The opinion of the court was delivered by: Elaine E. Bucklo United States District Judge
MEMORANDUM OPINION AND ORDER
This is an Eighth Amendment deliberate indifference claim brought pursuant to 42 U.S.C. § 1983 (2007) by plaintiff Tagobis Foster ("plaintiff") acting as special administrator for James T. Foster ("Foster"), who is deceased. Plaintiff alleges that Foster passed away while an inmate at Statesville Correctional Center, and that defendants' failure to provide him with prescribed medication, treatment, diet, or exercise opportunities hastened his death or caused him great emotional distress. Defendants Wexford Health Sources, Inc. ("Wexford") and Dr. Parth Ghosh ("Dr. Ghosh") have filed a motion to dismiss plaintiff's amended complaint, and defendants Willard O. Elyea ("Elyea"), Jimmy Dominguez ("Dominguez"), and Mary Garbs ("Garbs") have also filed such a motion.*fn1 For the following reasons, I deny Garbs, Dominguez and Elyea's motion, and grant Wexford and Dr. Ghosh's motion in part and deny it in part.
In ruling on defendants' motions to dismiss, I must accept as true the well-pled facts in plaintiff's complaint. Thompson v. Illinois Dep't of Prof'l Regulation, 300 F.3d 750, 753 (7th Cir. 2002). I must view the allegations in the light most favorable to plaintiff. Gomez v. Illinois State Bd. of Educ., 811 F.2d 1030, 1039 (7th Cir. 1987). Dismissal of plaintiff's claims is proper if plaintiff has not, at minimum, made enough factual allegations to raise a right to relief above a "speculative level." Bell Atl. Corp. v. Twombly, 127 S.Ct. 1955, 1964 (2007) (citations omitted).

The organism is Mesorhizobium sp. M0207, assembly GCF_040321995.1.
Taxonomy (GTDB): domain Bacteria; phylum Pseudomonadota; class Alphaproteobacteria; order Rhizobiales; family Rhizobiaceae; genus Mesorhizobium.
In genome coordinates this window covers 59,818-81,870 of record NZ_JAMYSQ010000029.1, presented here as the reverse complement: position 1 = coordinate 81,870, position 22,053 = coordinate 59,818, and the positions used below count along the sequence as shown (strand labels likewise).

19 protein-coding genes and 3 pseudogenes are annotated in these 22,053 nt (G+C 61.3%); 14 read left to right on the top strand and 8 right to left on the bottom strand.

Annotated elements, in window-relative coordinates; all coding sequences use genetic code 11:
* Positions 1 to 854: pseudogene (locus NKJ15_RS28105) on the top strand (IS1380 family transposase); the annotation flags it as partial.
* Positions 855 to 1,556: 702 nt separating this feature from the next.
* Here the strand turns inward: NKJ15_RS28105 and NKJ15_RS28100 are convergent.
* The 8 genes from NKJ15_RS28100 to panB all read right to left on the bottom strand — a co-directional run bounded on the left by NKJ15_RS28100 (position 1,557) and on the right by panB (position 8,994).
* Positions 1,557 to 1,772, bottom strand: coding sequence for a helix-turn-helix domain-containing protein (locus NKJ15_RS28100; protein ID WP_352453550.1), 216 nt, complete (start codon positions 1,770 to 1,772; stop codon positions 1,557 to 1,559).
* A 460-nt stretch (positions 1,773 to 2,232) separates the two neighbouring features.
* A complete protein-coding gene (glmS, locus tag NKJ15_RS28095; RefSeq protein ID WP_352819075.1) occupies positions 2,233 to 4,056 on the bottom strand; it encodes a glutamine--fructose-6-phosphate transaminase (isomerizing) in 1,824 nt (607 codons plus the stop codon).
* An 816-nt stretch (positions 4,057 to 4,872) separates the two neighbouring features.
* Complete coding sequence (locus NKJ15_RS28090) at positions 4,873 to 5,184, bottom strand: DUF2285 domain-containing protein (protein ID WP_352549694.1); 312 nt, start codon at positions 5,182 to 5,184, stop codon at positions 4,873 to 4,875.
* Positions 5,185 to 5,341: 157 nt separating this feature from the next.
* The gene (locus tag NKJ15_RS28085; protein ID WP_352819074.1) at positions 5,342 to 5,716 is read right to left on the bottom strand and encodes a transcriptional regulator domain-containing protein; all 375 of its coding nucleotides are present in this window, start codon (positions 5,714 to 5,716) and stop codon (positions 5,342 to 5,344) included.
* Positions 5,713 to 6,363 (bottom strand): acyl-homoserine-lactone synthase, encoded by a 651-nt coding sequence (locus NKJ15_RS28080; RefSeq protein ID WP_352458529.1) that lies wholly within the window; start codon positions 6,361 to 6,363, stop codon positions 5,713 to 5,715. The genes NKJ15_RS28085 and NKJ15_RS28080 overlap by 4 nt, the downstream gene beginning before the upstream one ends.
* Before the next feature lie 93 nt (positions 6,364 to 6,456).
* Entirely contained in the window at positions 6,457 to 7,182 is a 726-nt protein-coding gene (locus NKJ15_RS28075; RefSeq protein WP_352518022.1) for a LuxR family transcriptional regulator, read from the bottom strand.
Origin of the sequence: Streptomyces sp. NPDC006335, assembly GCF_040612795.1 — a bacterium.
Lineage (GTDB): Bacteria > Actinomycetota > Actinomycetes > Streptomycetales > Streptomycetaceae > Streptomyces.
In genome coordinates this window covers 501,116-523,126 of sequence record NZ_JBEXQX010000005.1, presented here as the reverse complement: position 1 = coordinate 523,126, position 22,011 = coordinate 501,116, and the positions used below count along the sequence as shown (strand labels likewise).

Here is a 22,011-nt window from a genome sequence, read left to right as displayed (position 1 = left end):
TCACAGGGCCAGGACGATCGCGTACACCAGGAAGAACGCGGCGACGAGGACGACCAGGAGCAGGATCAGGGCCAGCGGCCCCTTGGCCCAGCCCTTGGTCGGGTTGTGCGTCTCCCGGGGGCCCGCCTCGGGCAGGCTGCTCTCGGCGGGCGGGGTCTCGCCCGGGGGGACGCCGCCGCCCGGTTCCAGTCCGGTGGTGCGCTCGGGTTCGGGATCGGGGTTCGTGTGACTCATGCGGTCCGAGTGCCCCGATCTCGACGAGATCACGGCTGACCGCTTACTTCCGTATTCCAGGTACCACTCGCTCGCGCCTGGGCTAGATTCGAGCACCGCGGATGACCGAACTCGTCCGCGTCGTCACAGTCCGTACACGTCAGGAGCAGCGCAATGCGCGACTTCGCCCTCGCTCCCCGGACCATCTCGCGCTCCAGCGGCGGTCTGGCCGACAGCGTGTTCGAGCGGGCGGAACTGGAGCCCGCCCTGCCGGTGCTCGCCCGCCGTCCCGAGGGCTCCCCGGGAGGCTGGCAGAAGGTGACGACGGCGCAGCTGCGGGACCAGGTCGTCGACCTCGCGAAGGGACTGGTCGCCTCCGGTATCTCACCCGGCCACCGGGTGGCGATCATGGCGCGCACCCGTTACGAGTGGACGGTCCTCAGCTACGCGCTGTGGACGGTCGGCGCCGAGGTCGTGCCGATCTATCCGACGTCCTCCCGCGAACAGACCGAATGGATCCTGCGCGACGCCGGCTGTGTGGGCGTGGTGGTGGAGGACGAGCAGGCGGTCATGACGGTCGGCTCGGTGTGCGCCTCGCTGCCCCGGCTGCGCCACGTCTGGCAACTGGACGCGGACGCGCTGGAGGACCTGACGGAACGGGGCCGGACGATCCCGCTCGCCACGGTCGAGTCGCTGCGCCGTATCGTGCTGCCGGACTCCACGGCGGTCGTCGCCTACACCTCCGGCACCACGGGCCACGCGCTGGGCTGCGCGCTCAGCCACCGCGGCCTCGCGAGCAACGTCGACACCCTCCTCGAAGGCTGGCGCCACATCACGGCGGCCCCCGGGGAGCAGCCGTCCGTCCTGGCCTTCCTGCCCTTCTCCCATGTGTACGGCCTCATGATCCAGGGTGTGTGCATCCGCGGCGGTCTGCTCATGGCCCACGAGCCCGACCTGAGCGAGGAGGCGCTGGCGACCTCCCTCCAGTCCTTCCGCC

Plaintiff's complaint alleges that Elyea was the medical director of the Illinois Department of Corrections ("IDOC"), and that Dominguez and Garbs were IDOC employees personally involved in delivering medical services to Foster. (Compl. ¶¶ 3, 7-8.) He also alleges that Wexford and Dr. Ghosh provided medical services to Foster (Id. at ¶¶ 5-6.). According to the complaint, Foster suffered from type two diabetes, a vision disability related to his diabetes, high blood pressure, congestive heart failure, and was on dialysis due to kidney failure. (Id. at ¶ 9.) Plaintiff alleges that all defendants knew that Foster faced a substantial risk of death if he did not receive "prescribed medication, treatment, diet and exercise," but that defendants failed to provide those things to him. (Id. at ¶¶ 10-11.) Defendants' alleged failure to do so was either the proximate cause of Foster's death, hastened his death, or caused him great emotional distress. (Id. at ¶ 12.)